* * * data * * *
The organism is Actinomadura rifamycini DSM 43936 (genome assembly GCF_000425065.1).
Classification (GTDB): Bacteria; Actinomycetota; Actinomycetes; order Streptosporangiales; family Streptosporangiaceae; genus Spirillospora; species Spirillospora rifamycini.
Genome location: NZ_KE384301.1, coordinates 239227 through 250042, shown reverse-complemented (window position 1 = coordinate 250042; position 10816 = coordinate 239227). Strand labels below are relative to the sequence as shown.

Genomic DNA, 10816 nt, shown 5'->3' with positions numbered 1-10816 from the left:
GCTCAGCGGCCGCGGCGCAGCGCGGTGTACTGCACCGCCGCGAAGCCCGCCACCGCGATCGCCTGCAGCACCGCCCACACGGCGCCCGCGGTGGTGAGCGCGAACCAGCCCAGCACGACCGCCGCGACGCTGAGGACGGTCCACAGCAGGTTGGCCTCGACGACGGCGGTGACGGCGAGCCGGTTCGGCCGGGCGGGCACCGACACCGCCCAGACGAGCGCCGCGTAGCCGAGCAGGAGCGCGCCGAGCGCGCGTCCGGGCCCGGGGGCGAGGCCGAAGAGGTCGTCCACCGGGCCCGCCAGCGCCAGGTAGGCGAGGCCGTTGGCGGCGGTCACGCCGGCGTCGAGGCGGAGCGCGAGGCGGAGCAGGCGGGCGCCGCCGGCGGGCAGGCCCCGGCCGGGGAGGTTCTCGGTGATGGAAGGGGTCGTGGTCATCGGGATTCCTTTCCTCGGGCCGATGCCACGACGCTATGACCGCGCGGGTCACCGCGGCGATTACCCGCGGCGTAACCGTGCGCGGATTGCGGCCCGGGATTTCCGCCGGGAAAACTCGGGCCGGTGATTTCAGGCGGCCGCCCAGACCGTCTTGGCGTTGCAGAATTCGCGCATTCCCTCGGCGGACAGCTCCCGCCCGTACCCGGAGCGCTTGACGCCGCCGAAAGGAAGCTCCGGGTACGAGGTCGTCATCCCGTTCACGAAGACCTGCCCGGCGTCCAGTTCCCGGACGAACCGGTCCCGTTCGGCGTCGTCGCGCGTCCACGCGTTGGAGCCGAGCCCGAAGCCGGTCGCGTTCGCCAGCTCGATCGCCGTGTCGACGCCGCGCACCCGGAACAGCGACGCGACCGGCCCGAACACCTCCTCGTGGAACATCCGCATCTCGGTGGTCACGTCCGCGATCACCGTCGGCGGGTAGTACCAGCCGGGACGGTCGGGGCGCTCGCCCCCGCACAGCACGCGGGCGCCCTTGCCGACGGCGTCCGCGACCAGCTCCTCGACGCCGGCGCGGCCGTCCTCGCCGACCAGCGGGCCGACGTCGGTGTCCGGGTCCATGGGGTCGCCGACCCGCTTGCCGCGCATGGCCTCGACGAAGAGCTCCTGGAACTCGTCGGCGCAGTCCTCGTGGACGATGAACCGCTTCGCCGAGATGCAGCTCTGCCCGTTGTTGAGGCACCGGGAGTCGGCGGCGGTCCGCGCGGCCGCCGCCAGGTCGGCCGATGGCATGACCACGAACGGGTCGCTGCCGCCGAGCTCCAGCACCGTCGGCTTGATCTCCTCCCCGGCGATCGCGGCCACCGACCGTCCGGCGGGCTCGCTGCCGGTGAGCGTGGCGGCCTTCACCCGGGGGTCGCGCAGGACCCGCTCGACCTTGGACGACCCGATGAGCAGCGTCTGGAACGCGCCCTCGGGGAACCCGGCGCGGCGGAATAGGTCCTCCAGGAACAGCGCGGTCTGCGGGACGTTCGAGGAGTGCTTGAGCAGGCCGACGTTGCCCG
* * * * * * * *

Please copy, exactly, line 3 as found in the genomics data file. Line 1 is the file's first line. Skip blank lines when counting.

Genome location: NZ_KE384301.1, coordinates 239227 through 250042, shown reverse-complemented (window position 1 = coordinate 250042; position 10816 = coordinate 239227). Strand labels below are relative to the sequence as shown.